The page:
It's a rare feat, but one that's not unheard of internationally; the likes of Indian greats Rahul Dravid and VVS Laxman completed the full set in their careers, as did West Indian legends Viv Richards and Garry Sobers, with Sobers scoring a ton at No.7 as well.

Marsh silences critics with super 126no

But while Greg Chappell and Don Bradman, for example, scored centuries in every position from No.3 to No.7, and early 20th century allrounder Warwick Armstrong did so as an...


Read full article on Sports GN Cricket


Read more: Versatile Marsh achieves rare feat - cricket.com.au

England have failed to impress: Ponting | cricket.com.au - cricket.com.au

Test great Ricky Ponting made a bold prediction of a 4-0 Australian triumph before a ball of this summer's Magellan Ashes had been bowled, and the former skipper insists nothing from England across seven days of the series to date has persuaded him to change his mind.

A 10-wicket thrashing in Brisbane has been backed up by two difficult days for the tourists in Adelaide, leaving Joe Root's team staring down the barrel of a 2-0 series scoreline, with some even suggesting a third whitewash in their past four Ashes tours could then become a real possibility.

Having had the best of the conditions to start each Test match, England's pace attack has been found out by a ruthless Australian outfit and Ponting says it's a long way back for the visitors.

"England haven't done anything to impress me yet," Ponting told cricket.com.au.

"Everyone talked about how even the first Test...


Read full article on Sports GN Cricket


Read more: England have failed to impress: Ponting | cricket.com.au - cricket.com.au

The Ashes: England's preparation no match for Australia's secret weapon - playing cricket - The Sydney Morning Herald

While England arrived in Adelaide for the second Test match with ideas, speculations, anxieties and contingencies, Australia came with a secret weapon.

England equipped themselves with detailed plans about their use of the pink ball, informed by scientific analysis of playing conditions under sun and moon, daylight and twilight. They bore notions of persecution and counter-measures in the arts of psychological warfare, with complaints not just lined up but their release timetabled for maximum effect. There were Ben Stokes's travel arrangements and other shenanigans to finesse, or to find out about by surprise. So much to think about. They had everything schemed in advance, so much so that Joe Root, before he chose to touch the first new ball on Saturday, was already talking about the advantages of the second.

What a catch: Off his own bowling, Nathan Lyon flies through the air to snare Moeen Ali. What a catch: Off his own bowling, Nathan Lyon flies through the air to...

Read full article on Sports GN Cricket


Read more: The Ashes: England's preparation no match for Australia's secret weapon - playing cricket - The...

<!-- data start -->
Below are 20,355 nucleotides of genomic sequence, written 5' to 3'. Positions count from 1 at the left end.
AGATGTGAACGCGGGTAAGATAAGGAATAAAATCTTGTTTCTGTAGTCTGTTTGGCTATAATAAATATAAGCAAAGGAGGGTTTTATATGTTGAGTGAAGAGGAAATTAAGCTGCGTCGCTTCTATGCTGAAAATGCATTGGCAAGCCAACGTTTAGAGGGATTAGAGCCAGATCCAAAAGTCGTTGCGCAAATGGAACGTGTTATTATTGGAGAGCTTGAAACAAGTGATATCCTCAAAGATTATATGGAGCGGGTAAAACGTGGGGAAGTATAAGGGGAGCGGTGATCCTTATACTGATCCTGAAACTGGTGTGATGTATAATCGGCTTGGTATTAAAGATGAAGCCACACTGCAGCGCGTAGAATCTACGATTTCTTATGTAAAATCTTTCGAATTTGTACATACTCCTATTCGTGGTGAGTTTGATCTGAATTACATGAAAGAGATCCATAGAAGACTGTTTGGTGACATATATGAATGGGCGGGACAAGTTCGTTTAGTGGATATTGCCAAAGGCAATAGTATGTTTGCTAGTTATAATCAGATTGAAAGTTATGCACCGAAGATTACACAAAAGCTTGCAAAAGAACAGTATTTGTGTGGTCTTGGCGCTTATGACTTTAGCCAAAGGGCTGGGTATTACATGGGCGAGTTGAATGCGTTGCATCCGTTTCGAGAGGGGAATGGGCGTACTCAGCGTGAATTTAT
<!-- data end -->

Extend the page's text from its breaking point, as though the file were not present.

England confirm Alex Hales is available for selection after being exonerated - Fox Sports

ENGLAND batsman Alex Hales has been cleared to play again after being exonerated of wrongdoing in a street fight, which also involved Ben Stokes.

Hales and Stokes had been suspended by England’s cricket board after the brawl in Bristol in late September.

English prosecutors have told the ECB that Hales is no longer a police suspect. But whether Stokes will face criminal charges remains unknown. Hales is set to be included in England’s one-day squad for a five-match series against Australia starting January 14.

UK media is also reporting that Stokes could be provisionally be named in the squad, which is expected to be announced later this week.

  1. Team logo for Pakistan

    Sheikh Zayed Stadium

    SRI won by 21 runs

    Team logo for Sri Lanka

    Visit Match Centre

  2. Team logo for South Africa

    3/496d &

    6/247d

    Senwes Park

    RSA won by 333 runs

    Team logo for Bangladesh

    Visit Match Centre

  3. Team logo for South Africa

    Mangaung...


Read full article on Sports GN Cricket


Read more: England confirm Alex Hales is available for selection after being exonerated - Fox Sports

Cricket fan tracks down Bairstow to gift him gloves signed by dead father

Photo of the Jonny Bairstow's dad's gloves
Related Story: Alleged clash with Bancroft just players 'having a laugh', Bairstow says

Thirty-nine years ago, a young boy called Andrew Johns won a pair of kids' wicketkeeping gloves signed by England's David Bairstow.

On day three at Adelaide Oval, Mr Johns was lucky enough to catch up with Bairstow's son, Jonny, and gifted him his precious keepsake in a moment that lit up the England man's Test.

Speaking to Grandstand, Mr Johns told of the lucky circumstances that led to their meeting.

"I've had them for 39 years … my mum and dad took me to West Lakes shopping centre [in Adelaide] and the English cricket team were there to meet," he said.

"They had a little quiz — they asked who the reserve wicketkeeper was for England and I shot my hand up,...


Read full article on Sports ABC Cricket


Read more: Cricket fan tracks down Bairstow to gift him gloves signed by dead father